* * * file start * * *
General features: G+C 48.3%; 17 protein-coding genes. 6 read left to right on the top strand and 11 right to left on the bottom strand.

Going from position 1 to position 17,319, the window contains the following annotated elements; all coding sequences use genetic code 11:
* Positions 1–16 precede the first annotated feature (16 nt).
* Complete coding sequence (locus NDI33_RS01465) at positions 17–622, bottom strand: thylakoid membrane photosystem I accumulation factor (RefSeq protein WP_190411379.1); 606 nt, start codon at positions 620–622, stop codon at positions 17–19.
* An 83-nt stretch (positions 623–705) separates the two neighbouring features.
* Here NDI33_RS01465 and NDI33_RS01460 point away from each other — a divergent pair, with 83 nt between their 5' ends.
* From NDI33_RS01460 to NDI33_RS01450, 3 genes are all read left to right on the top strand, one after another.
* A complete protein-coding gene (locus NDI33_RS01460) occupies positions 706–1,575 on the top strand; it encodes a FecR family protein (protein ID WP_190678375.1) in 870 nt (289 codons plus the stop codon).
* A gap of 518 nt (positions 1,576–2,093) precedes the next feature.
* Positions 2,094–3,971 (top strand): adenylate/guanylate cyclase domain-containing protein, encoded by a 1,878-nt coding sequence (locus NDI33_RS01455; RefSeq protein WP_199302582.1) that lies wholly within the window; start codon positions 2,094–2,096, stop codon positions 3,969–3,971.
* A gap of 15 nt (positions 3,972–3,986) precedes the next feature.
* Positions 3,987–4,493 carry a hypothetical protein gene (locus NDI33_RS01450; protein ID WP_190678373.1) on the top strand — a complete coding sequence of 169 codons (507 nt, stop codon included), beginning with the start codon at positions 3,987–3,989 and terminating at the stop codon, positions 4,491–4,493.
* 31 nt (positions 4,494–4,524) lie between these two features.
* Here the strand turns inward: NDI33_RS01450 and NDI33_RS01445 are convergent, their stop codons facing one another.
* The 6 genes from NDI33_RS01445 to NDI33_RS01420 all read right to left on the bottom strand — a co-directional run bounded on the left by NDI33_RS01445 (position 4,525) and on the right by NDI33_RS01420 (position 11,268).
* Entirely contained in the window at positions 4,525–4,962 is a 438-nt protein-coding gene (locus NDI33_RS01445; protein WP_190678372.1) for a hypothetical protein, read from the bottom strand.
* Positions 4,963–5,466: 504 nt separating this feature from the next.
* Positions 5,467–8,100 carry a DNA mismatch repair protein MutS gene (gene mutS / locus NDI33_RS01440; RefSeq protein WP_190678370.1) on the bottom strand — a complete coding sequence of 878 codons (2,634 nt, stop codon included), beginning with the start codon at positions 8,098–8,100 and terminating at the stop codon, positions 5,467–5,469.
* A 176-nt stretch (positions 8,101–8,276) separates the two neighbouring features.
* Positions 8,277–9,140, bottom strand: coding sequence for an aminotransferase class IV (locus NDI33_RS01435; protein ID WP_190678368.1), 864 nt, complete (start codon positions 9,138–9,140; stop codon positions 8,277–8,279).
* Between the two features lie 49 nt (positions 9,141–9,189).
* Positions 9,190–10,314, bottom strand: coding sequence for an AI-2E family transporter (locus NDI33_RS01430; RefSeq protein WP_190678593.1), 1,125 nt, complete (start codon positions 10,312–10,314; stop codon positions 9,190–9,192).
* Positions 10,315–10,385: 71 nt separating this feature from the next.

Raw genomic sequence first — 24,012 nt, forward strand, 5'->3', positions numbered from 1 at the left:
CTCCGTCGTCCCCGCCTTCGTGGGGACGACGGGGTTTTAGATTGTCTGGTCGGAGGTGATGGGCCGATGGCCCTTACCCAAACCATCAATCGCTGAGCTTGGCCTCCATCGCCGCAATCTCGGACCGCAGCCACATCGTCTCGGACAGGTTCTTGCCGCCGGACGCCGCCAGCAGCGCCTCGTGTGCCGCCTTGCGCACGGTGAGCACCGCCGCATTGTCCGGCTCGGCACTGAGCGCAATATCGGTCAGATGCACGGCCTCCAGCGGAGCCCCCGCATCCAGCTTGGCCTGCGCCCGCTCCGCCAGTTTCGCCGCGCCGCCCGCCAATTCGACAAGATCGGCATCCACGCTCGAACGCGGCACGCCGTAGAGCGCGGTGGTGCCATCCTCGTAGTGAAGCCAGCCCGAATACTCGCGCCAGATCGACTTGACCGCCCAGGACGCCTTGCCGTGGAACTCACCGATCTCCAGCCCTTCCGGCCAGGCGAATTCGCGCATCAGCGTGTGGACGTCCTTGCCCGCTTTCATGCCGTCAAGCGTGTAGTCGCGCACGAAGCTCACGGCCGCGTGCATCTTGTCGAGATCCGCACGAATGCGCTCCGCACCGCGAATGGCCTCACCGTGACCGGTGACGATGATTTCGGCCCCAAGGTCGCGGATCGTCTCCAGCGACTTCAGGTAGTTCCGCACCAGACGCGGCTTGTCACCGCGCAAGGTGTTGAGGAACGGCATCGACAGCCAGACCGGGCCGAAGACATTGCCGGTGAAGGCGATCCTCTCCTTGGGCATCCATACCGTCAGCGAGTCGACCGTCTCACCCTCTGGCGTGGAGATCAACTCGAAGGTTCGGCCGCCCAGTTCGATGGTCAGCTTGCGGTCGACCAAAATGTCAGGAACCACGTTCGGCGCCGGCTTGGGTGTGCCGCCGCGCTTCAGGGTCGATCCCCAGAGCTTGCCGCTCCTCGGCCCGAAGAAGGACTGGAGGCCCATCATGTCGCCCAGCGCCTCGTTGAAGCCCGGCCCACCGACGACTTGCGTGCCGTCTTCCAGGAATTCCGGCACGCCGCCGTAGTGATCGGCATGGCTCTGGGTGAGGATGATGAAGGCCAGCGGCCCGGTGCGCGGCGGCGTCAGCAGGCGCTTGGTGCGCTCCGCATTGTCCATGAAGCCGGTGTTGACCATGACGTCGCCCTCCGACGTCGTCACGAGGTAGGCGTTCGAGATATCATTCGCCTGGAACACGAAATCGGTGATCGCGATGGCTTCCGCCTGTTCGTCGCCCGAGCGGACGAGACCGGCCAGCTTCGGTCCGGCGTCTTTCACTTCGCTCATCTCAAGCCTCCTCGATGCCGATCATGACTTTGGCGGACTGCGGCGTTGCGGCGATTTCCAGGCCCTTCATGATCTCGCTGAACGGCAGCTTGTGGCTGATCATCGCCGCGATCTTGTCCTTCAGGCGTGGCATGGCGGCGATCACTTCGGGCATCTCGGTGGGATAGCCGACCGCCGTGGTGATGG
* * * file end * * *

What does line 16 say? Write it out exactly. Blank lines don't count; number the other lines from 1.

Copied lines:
* Entirely contained in the window at positions 4,525–4,962 is a 438-nt protein-coding gene (locus NDI33_RS01445; protein WP_190678372.1) for a hypothetical protein, read from the bottom strand.